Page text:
Last Night: Terry Malts At Mango's

Last Night: Terry Malts At Mango's
Photo by Alexa Crenshaw

Terry Malts, Vivian Pikkles & the Sweethearts Über Alles, Sleuth Mango's April 11, 2012

I'll jump straight to saying Terry Malts is great, and possibly my best discovery this year so far.

The two-year old trio played their first of many future shows in Houston Wednesday night. They're a solution of classic driving early-'80s hardcore, late-'70s distortion, and early '90s fuzz-pop.

Terry Malts sprang from the San Francisco band Magic Bullets, but where that band was more thoughtful post-punk, Terry Malts was created out of drunken boredom (according to the band themselves) and is loosely crafted genius.

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But there's structure in their simple craftings. Terry Malts has been likened to the Ramones due to their lo-fi poppish driving and their crooning lead singer, but there's a little more harmony behind their fuzz.

There's some harmony, but Terry Malts still captures the spirit of an era of burgeoning punk rock. They're classic, but fresh.

Terry Malts sings about neuroticism, failures and dissaprovings with a sense of confidence and a strong arm, like their claimed early 80's hardcore influences. It's fun, though, how they remain a touch polite-sounding through their lead singer's croon.

Yet after playing the most of their LP Killing Time, they seamlessly threw themselves into a cover of the Black Flag classic "6 Pack." While the lead singer maintained his voice, the cover kept its spirit, even without the presence of a Henry Rollins character bursting at the temples.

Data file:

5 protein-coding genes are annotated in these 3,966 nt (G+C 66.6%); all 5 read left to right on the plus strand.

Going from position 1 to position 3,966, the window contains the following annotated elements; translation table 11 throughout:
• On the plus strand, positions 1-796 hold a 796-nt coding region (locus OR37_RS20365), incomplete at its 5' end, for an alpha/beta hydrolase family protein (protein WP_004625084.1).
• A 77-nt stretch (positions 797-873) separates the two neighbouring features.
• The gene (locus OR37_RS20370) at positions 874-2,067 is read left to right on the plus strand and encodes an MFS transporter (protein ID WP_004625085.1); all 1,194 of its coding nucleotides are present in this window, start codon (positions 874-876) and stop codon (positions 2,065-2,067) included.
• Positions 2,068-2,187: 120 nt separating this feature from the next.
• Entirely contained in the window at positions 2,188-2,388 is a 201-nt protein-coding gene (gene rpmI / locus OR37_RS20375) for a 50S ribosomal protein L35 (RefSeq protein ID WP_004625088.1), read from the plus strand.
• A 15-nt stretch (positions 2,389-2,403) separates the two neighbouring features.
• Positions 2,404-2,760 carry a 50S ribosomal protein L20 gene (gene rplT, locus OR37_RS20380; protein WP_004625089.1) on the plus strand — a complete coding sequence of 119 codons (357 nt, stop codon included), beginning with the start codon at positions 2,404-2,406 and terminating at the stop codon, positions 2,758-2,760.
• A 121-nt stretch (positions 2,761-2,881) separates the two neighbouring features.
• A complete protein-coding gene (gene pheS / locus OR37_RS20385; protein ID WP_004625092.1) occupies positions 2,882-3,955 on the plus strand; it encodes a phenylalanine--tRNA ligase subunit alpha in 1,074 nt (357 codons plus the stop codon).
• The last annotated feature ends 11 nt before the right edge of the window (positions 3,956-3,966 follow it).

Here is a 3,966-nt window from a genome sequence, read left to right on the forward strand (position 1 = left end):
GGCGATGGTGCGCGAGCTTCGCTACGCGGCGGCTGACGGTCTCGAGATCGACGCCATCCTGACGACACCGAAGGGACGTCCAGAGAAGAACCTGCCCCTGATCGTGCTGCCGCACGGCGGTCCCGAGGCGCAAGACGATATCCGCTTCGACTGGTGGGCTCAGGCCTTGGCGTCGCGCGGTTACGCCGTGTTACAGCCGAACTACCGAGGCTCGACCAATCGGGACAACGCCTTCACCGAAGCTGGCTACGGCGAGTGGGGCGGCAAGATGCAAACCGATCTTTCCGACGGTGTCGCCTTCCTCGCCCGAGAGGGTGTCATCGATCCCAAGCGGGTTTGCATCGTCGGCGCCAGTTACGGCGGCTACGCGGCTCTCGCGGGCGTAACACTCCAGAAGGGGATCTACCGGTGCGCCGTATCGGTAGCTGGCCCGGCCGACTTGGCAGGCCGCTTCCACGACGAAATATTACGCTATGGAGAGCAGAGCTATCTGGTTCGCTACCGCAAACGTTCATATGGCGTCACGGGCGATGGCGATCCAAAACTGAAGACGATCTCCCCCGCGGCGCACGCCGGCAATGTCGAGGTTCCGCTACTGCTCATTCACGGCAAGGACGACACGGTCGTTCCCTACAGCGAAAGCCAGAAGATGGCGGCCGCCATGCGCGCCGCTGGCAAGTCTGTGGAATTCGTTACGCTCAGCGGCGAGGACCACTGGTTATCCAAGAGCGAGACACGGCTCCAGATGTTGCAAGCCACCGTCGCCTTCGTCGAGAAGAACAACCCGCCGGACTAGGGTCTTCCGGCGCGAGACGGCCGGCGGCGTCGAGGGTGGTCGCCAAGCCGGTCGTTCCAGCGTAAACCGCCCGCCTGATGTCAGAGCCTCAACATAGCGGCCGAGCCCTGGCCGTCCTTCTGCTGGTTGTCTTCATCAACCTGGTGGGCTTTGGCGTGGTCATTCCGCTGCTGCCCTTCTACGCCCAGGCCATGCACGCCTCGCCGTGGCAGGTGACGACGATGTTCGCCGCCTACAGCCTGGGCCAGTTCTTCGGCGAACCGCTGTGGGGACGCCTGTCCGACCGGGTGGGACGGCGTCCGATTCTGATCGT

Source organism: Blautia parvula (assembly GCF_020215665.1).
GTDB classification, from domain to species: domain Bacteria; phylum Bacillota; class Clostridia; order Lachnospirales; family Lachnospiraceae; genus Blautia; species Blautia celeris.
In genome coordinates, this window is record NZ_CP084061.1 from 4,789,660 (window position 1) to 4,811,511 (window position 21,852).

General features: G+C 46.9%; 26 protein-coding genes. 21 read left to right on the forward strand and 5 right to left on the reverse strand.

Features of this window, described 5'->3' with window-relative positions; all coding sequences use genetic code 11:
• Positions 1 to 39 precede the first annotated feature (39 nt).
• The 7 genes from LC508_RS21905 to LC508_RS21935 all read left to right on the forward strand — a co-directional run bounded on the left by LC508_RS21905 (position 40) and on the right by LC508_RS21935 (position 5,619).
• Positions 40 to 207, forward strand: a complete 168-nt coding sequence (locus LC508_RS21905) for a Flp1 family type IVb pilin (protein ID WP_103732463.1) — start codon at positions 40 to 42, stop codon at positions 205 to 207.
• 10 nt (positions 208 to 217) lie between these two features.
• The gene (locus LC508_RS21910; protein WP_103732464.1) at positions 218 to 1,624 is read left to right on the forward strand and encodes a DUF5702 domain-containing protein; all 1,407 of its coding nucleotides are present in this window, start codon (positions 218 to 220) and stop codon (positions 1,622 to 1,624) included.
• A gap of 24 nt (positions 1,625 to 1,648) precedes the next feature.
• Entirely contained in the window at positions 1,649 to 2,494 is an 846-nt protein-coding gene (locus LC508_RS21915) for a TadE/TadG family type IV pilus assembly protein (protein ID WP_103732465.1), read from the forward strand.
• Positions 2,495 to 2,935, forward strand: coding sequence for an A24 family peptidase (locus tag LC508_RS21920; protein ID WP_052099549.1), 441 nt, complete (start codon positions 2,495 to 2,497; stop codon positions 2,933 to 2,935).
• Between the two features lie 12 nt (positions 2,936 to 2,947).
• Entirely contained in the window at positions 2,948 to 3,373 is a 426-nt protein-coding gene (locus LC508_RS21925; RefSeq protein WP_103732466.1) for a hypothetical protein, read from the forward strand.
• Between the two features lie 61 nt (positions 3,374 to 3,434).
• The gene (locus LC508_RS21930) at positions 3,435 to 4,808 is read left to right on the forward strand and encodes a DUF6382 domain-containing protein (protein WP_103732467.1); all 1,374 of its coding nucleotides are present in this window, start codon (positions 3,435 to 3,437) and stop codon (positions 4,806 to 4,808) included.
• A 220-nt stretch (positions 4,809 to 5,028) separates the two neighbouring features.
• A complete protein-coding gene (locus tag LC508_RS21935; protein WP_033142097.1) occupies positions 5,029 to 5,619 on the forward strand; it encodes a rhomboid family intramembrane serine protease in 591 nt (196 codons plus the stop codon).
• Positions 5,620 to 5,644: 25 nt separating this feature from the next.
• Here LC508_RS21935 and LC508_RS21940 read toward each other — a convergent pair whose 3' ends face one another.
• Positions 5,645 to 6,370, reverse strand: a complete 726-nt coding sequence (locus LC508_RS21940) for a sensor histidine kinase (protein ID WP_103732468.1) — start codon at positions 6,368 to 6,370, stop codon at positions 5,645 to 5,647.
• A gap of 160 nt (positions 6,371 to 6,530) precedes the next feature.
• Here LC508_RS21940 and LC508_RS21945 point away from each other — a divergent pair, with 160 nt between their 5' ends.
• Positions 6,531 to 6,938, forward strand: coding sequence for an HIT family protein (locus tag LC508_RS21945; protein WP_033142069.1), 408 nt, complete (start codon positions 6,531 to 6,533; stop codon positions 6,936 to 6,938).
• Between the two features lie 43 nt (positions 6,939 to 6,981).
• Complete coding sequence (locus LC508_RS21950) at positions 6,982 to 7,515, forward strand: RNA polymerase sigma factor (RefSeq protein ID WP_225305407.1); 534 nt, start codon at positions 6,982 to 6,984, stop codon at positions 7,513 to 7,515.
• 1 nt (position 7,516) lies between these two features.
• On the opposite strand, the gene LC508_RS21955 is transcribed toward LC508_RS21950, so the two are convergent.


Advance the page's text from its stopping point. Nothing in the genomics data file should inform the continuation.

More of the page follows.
A Black Flag cover just has to be played without any overly stylistic craftings and interpretations. They get that. It was wonderful.

Opening band Sleuth shared that same spirit too. They took a direction towards different guitar craftings. I was reminded of riffs I could get lost in like off of Sonic Youth's "Teenage Riot." Though, like Sonic Youth, interpreting hardcore music in their own way, more classic influences shone through via Ian McKaye and Fugazi.

So, less romantic, and more direct. Also, lead singer Jacob happens to craft his own amps. Apparently they worked well.

I'm not trying to be that cool name-dropping reviewer. I just think that all of the bands playing last night use their influences well, giving them the brownie points they deserve for these direct comparisons. Malted brownie points.

Vivian Pikkles and The Sweethearts Über Alles came on next. Soundcheck was pretty much nonexistent last night, which worked well for all of the bands. [Note: Rocks Off contributor April Brem Patrick is Vivian Pikkles -- ed.]

They are a fun classic punk band, covering the likes of The Runaways, Velvet Underground and the Cure, and then bursting out into songs about food, drinking and fun, and other things of that nature. They have an album called Boys, Beers, Burgers.

They're basically good times galore.

Personal Bias: Nay. I keep it honest with you guys.

The Crowd: A good variety. The lead singer of Terry Malts was openly supporting the two opening bands, headbanging to both of their sets.

Overheard In The Crowd: "Akjhdfksdnvlskd skdfjnklok kjs." That's what I may have heard. The music was too loud for any conversation.

Random Notebook Dump: Because of Houston's noise ordinance, I guess, Mango's has transformed into a strange maze.


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